Toll Fraud

  IT Threats, Voice Threats   -  

As long as there have been telephones and charges for conducting calls, there has been toll fraud. In the 1970s and 1980s, hackers used a technique called “phreaking” to trick pay phones by producing a 2400 hertz signal which mimicked the signaling mechanism used to control long-distance calls. Some individuals were even able to duplicate these signal tones through whistling. Despite the move to a digital phone system, individuals are still conducting fraud, taking advantage of unsuspecting companies.

Toll fraud is the unlawful use of a phone system or services to make long distance or international calls. This is a criminal activity analogues to computer hacking. It is an industry wide crisis, tallying over one billion dollars annually lost. Toll fraud can be in many forms, for example, calling local numbers, mobile phones, paid premium numbers, and long-distance (international) numbers. Now, you know the problem. So, what is the solution?

Mitigation

Cisco has various mechanisms via which you can restrain troll fraud and even stop it in its tracks. However, following your IP Telephony security policy is the foremost step while implementing steps and configuring your PBX to curtail toll fraud.

Partitions and Calling Search Spaces (CSS)

Partitions and CSSs provide segmentation and access control to the number that can be called or can call someone. They are your primary lines of defense against rogue internal or external callers. By restricting calling privileges, you can be assured that no internal endpoint can call any internal or external destination unless the IP Telephony administrator assigns the appropriate calling privileges to that endpoint.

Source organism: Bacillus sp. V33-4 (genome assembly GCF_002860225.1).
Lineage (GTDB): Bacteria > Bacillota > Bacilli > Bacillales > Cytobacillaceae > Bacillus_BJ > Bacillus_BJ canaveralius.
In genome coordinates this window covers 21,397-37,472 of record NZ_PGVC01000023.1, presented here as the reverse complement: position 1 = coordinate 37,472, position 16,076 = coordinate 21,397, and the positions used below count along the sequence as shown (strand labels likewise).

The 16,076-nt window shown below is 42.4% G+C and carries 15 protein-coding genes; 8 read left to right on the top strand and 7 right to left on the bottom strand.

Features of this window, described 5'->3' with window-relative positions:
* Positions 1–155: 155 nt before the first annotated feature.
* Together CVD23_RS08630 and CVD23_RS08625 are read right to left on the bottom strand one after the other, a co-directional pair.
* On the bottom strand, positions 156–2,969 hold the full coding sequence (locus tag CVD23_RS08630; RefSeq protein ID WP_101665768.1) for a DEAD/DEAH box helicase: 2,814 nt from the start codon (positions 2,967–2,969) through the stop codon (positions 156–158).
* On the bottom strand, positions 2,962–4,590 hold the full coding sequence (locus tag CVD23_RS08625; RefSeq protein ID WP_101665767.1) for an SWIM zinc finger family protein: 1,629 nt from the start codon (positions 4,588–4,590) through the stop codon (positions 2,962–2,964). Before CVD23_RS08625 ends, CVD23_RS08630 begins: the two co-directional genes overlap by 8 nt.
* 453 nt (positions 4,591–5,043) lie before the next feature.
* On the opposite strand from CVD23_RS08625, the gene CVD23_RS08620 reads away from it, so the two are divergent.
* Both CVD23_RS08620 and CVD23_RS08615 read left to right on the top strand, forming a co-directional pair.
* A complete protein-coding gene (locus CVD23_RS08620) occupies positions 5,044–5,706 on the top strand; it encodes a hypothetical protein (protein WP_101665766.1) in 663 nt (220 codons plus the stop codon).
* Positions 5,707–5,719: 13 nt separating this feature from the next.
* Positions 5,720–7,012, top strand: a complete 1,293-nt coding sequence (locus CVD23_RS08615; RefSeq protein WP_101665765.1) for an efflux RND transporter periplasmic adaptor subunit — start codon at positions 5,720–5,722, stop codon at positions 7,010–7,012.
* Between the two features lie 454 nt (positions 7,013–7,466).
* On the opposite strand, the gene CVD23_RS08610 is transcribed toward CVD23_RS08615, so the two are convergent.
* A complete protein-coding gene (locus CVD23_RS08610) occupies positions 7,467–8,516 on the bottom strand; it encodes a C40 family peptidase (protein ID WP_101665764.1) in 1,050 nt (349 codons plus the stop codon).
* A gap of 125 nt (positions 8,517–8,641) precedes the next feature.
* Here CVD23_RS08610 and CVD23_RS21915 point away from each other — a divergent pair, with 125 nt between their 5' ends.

Time of Day Routing

Time of Day Routing allows certain partitions to be active during a pre-set time time span during a day and post this period these partitions become inactive automatically. Essentially, it allows or disallows a partition to be active during a certain predefined period during a day in a week.

Block Off-Net to Off-Net Transfers

There is a parameter that allows or disallows off-net to off-net transfer. This is useful when your IP Telephony security policy does not permit off-net to off-net transfers to hold back toll fraud. This parameter is a cluster wide service parameter Block OffNet to OffNet Transfer. When enabled, it can block any off-net to off-net call transfers from endpoints thereby minimizing the risk of anyone misusing the feature for transferring, local PSTN calls to international destinations.

Conference Restrictions

Toll fraud can also be committed using the conferencing capability of an endpoint. An attacker or a rogue user can conference a local call with an international number. While it can be stopped by restricting the CSS of the source endpoint, it does not prevent a user in a conference call (internal or external) user to invoke conference calls to long distance or international numbers, illegitimately. Ad hoc conference calls can optionally be dropped when the originator hangs on. This ensures that the other parties (such as external users) cannot initiate a call to another external number using your IP Telephony system.